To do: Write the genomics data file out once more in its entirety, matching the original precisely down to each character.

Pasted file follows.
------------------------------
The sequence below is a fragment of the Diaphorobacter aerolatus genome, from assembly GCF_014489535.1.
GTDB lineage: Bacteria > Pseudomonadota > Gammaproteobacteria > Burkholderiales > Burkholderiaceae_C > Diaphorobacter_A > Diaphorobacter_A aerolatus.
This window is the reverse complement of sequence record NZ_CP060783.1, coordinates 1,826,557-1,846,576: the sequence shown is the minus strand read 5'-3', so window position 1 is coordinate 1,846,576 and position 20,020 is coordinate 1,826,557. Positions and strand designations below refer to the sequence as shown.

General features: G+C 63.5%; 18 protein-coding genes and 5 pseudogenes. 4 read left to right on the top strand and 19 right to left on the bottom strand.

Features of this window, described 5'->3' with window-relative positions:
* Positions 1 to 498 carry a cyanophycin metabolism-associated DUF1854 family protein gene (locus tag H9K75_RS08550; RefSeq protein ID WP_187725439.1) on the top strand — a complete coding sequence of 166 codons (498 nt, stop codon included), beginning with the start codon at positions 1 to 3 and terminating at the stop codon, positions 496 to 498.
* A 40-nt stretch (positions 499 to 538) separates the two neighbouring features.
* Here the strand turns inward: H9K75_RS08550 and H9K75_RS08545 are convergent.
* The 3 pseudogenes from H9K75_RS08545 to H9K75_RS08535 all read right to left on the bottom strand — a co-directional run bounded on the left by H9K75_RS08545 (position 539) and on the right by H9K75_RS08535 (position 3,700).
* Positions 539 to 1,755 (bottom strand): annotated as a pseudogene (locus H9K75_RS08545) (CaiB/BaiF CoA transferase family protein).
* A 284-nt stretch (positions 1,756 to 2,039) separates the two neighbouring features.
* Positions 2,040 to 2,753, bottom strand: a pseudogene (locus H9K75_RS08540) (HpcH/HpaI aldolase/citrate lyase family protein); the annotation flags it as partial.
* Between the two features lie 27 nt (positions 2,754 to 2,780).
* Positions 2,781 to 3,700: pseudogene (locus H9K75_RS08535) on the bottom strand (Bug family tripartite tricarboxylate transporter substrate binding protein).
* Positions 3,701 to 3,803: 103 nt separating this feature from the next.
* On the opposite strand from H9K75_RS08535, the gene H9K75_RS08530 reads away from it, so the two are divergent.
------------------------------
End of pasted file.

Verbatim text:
The sequence below is a fragment of the Diaphorobacter aerolatus genome, from assembly GCF_014489535.1.
GTDB lineage: Bacteria > Pseudomonadota > Gammaproteobacteria > Burkholderiales > Burkholderiaceae_C > Diaphorobacter_A > Diaphorobacter_A aerolatus.
This window is the reverse complement of sequence record NZ_CP060783.1, coordinates 1,826,557-1,846,576: the sequence shown is the minus strand read 5'-3', so window position 1 is coordinate 1,846,576 and position 20,020 is coordinate 1,826,557. Positions and strand designations below refer to the sequence as shown.

General features: G+C 63.5%; 18 protein-coding genes and 5 pseudogenes. 4 read left to right on the top strand and 19 right to left on the bottom strand.

Features of this window, described 5'->3' with window-relative positions:
* Positions 1 to 498 carry a cyanophycin metabolism-associated DUF1854 family protein gene (locus tag H9K75_RS08550; RefSeq protein ID WP_187725439.1) on the top strand — a complete coding sequence of 166 codons (498 nt, stop codon included), beginning with the start codon at positions 1 to 3 and terminating at the stop codon, positions 496 to 498.
* A 40-nt stretch (positions 499 to 538) separates the two neighbouring features.
* Here the strand turns inward: H9K75_RS08550 and H9K75_RS08545 are convergent.
* The 3 pseudogenes from H9K75_RS08545 to H9K75_RS08535 all read right to left on the bottom strand — a co-directional run bounded on the left by H9K75_RS08545 (position 539) and on the right by H9K75_RS08535 (position 3,700).
* Positions 539 to 1,755 (bottom strand): annotated as a pseudogene (locus H9K75_RS08545) (CaiB/BaiF CoA transferase family protein).
* A 284-nt stretch (positions 1,756 to 2,039) separates the two neighbouring features.
* Positions 2,040 to 2,753, bottom strand: a pseudogene (locus H9K75_RS08540) (HpcH/HpaI aldolase/citrate lyase family protein); the annotation flags it as partial.
* Between the two features lie 27 nt (positions 2,754 to 2,780).
* Positions 2,781 to 3,700: pseudogene (locus H9K75_RS08535) on the bottom strand (Bug family tripartite tricarboxylate transporter substrate binding protein).
* Positions 3,701 to 3,803: 103 nt separating this feature from the next.
* On the opposite strand from H9K75_RS08535, the gene H9K75_RS08530 reads away from it, so the two are divergent.